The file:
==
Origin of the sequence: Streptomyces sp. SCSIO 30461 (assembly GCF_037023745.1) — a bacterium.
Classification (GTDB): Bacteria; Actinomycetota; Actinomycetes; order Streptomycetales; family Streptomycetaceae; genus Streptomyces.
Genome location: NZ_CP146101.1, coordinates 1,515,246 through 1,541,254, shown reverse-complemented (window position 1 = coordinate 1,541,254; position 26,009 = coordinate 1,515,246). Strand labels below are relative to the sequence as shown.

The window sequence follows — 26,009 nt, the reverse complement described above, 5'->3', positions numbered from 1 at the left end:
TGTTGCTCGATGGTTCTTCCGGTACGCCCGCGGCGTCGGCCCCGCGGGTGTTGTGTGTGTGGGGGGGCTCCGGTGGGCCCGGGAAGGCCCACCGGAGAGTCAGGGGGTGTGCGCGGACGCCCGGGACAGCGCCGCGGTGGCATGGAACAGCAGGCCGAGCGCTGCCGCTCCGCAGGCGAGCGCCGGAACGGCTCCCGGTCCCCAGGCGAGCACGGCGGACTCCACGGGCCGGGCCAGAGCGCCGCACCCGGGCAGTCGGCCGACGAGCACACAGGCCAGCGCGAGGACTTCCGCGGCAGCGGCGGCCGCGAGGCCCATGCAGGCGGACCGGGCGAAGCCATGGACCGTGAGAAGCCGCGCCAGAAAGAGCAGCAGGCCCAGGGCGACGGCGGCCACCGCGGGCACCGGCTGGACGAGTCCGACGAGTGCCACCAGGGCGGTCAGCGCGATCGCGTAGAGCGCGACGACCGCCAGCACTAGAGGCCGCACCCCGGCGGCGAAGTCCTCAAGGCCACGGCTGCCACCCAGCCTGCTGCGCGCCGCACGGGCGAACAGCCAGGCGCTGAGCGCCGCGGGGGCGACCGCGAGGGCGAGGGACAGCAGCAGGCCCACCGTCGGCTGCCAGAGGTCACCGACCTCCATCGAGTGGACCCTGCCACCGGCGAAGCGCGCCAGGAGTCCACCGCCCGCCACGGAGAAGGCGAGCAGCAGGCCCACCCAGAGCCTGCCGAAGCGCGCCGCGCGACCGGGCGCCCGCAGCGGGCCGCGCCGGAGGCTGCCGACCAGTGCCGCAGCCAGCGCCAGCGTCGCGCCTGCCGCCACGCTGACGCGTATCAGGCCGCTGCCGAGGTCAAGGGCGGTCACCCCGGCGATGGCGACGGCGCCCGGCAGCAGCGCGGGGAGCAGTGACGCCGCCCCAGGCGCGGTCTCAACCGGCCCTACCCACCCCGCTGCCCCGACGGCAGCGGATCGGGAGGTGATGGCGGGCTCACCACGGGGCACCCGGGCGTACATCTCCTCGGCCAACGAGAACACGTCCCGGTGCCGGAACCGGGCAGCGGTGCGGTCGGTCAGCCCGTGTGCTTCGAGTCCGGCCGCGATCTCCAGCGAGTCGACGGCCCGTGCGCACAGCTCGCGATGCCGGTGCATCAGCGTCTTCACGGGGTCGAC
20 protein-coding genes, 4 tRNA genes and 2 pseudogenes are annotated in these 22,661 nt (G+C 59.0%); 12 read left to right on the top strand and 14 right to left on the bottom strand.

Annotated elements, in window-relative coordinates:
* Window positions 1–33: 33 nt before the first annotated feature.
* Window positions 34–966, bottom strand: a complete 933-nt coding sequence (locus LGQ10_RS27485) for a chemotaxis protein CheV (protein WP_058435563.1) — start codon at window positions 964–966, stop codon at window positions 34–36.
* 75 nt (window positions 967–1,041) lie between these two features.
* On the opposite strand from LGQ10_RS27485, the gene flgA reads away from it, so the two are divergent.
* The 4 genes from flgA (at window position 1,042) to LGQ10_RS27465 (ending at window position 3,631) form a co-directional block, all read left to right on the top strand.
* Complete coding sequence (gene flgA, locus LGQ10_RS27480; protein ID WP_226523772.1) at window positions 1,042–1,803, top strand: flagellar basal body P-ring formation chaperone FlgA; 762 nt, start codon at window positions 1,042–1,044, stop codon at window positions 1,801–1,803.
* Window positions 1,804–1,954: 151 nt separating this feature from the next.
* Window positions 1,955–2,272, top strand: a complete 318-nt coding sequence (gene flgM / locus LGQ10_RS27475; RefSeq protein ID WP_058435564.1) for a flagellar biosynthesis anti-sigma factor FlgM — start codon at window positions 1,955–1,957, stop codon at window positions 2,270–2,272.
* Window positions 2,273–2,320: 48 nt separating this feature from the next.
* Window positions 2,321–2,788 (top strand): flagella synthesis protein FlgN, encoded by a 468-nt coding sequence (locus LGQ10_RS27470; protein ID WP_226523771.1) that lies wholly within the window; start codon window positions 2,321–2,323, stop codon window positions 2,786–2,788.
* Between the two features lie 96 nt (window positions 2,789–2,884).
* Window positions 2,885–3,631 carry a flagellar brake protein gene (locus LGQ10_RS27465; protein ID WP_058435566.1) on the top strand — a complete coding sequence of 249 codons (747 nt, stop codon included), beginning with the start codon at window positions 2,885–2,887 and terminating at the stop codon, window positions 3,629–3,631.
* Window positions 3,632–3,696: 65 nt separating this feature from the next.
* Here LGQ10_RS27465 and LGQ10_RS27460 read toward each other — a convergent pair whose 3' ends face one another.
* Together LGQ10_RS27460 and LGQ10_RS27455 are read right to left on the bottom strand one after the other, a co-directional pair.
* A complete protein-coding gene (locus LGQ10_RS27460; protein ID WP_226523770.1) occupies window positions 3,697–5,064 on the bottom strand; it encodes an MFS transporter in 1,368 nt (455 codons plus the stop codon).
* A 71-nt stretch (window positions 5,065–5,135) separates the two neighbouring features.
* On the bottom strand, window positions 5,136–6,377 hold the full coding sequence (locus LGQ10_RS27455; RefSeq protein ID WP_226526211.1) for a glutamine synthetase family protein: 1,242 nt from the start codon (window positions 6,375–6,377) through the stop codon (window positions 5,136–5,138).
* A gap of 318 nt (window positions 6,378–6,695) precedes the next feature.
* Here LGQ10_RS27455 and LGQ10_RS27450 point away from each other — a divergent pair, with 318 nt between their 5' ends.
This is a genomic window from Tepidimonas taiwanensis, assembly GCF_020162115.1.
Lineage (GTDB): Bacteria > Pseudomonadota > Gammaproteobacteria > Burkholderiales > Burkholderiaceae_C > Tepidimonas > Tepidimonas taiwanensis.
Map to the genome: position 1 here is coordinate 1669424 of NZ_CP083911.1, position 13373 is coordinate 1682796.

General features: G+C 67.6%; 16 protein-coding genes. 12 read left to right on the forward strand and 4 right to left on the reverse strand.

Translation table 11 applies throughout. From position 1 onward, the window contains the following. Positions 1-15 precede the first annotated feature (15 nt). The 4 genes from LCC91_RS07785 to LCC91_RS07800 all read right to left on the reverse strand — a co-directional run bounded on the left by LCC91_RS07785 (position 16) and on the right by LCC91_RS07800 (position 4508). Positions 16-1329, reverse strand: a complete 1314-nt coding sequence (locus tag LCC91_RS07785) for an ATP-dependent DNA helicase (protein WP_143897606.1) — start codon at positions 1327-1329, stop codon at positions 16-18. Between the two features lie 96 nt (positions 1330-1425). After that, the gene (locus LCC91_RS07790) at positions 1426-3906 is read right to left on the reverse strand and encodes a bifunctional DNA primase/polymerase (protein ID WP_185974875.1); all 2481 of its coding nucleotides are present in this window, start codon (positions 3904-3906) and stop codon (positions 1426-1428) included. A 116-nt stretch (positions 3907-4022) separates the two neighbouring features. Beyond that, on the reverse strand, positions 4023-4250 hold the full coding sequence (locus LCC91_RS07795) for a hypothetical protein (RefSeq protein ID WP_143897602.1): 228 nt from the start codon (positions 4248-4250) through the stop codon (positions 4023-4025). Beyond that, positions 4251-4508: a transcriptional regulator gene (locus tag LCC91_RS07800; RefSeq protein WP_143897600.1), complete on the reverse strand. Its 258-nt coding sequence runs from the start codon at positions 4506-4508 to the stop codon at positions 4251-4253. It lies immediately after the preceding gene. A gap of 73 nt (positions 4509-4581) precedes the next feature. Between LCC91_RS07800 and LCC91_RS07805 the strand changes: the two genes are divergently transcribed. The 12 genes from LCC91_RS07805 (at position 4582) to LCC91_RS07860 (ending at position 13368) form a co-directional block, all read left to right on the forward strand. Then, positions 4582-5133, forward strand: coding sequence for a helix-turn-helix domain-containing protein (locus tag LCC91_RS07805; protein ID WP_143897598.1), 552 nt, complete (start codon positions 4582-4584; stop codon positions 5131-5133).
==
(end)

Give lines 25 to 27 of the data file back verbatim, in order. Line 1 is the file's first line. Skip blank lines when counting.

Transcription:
* On the bottom strand, window positions 5,136–6,377 hold the full coding sequence (locus LGQ10_RS27455; RefSeq protein ID WP_226526211.1) for a glutamine synthetase family protein: 1,242 nt from the start codon (window positions 6,375–6,377) through the stop codon (window positions 5,136–5,138).
* A gap of 318 nt (window positions 6,378–6,695) precedes the next feature.
* Here LGQ10_RS27455 and LGQ10_RS27450 point away from each other — a divergent pair, with 318 nt between their 5' ends.